Writer John T. Edge is a professional “observer of the South,” and in The Potlikker Papers, his “food history of the modern South,” he looks at the ways in which the South’s culinary traditions are inextricably linked with its history. On a recent episode of the Eater Upsell, Edge explained to hosts Helen Rosner and Greg Morabito the issues that arise when restaurateurs don’t understand this complex relationship.
There are dishonest, trend-surfing restaurants, Edge says, that intend to sell the mythos of the South. It’s a phenomenon that began in the late 1960s in Southern states, possibly in reaction to the Civil Rights movement, and is apparent today in restaurants outside of the region. “You see restaurants that would mount a confederate cannon on the awning and offer you steaks that are Lincoln-ized, or Sherman-ized, or Stonewalled,” Edge says. He refers to this as a “kind of pageantry of the Old South, repackaged for a more modern era.”
To use the South as a theme in this way without acknowledging its past — a past obviously fraught with serious race and class issues — is, quite simply, wrong. Edge explains: “If you're going to work in the broad rubric of Southern cultural outputs, if you're going to sing Southern music, if you're going to craft Southern food, you've got to have a handle on the history that undergirds it because it's that history you're selling as much as that food.”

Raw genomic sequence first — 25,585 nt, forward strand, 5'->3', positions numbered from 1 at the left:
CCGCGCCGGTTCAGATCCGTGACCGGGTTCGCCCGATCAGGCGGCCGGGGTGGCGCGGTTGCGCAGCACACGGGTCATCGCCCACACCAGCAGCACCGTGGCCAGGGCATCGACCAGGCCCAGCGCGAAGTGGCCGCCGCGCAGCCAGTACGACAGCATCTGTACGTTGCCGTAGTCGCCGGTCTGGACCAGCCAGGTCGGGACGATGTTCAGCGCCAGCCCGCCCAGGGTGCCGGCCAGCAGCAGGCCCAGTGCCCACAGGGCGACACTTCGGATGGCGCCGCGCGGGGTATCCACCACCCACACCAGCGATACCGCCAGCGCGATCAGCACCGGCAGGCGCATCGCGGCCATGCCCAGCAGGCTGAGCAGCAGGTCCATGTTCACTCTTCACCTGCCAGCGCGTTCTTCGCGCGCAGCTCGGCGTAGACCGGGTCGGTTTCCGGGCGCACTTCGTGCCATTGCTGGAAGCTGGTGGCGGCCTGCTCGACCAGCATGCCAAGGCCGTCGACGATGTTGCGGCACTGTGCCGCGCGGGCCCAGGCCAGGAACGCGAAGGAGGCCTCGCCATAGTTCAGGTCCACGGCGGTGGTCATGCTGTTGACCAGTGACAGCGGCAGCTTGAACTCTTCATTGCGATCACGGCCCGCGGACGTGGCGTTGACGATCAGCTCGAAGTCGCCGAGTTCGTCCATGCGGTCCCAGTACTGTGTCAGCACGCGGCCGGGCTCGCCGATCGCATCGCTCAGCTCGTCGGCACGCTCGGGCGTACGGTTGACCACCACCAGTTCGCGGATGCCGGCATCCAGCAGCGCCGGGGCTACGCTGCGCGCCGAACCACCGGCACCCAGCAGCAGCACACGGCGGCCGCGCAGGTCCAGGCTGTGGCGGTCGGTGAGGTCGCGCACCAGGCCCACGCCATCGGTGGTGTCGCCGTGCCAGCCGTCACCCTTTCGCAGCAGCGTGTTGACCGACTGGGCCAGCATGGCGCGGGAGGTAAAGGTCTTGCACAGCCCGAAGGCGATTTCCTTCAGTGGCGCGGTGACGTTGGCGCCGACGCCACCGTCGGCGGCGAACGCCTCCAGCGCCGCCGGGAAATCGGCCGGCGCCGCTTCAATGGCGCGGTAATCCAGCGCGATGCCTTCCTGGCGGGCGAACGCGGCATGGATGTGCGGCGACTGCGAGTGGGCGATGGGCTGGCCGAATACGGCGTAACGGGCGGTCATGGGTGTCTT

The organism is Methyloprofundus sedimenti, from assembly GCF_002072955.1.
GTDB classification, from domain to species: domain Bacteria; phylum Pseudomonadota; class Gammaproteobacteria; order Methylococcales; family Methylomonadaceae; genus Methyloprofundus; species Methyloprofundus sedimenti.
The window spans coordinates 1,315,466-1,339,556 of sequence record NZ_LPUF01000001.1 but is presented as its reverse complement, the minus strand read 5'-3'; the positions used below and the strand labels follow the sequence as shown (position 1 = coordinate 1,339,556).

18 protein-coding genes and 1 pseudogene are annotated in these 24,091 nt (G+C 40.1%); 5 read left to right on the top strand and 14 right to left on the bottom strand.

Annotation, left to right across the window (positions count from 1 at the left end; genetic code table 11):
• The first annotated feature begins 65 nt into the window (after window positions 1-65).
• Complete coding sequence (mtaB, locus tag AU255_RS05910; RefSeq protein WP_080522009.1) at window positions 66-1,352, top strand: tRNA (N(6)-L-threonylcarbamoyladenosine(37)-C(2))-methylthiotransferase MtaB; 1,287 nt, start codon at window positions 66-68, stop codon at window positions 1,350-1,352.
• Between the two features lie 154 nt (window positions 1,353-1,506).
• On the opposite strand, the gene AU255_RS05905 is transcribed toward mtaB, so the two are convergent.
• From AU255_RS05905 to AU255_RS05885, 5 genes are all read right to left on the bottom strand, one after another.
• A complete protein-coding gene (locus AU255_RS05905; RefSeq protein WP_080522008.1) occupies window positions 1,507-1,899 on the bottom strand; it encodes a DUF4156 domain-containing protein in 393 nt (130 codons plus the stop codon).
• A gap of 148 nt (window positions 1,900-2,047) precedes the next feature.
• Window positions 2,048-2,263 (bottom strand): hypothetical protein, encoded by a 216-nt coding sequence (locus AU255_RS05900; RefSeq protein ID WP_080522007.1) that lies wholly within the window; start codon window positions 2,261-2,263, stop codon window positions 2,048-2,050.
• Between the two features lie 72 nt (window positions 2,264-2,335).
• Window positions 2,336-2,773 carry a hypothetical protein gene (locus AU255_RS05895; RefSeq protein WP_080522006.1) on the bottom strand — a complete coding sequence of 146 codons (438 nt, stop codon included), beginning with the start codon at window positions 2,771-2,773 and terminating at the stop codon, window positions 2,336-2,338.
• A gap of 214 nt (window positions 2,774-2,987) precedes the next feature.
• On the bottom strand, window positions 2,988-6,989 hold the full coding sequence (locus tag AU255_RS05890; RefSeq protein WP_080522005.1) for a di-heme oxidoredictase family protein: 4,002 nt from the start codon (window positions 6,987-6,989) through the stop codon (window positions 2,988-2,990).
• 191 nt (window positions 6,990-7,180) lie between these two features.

It’s not impossible to serve Southern food outside of the South, but it must be done respectfully, Edge says. He names Michigan restaurant Zingerman’s Roadhouse as an example of one that successfully tells stories of the South through its food without becoming a Southern-themed restaurant. For all others, Edge has this to say: “If the aspiring restaurateur begins throwing around words like ‘dixie’ and ‘plantation,’ and you don't know what it is you're messing with, you're ready for a downfall, and I'm willing to bring it to you.” He adds, “This is a tragic place, from which I hail, with a troubling and ultimately triumphant history. If you want to trade in the tropes of my place, please dig in and understand my place a little.”
Hear the complete interview with John T. Edge as he discusses welcoming new arrivals to the South, the region’s multi-cultural future, and why food is power. Subscribe to the Eater Upsell on iTunes, or listen on Soundcloud. You can also get the entire archive of episodes right here on Eater.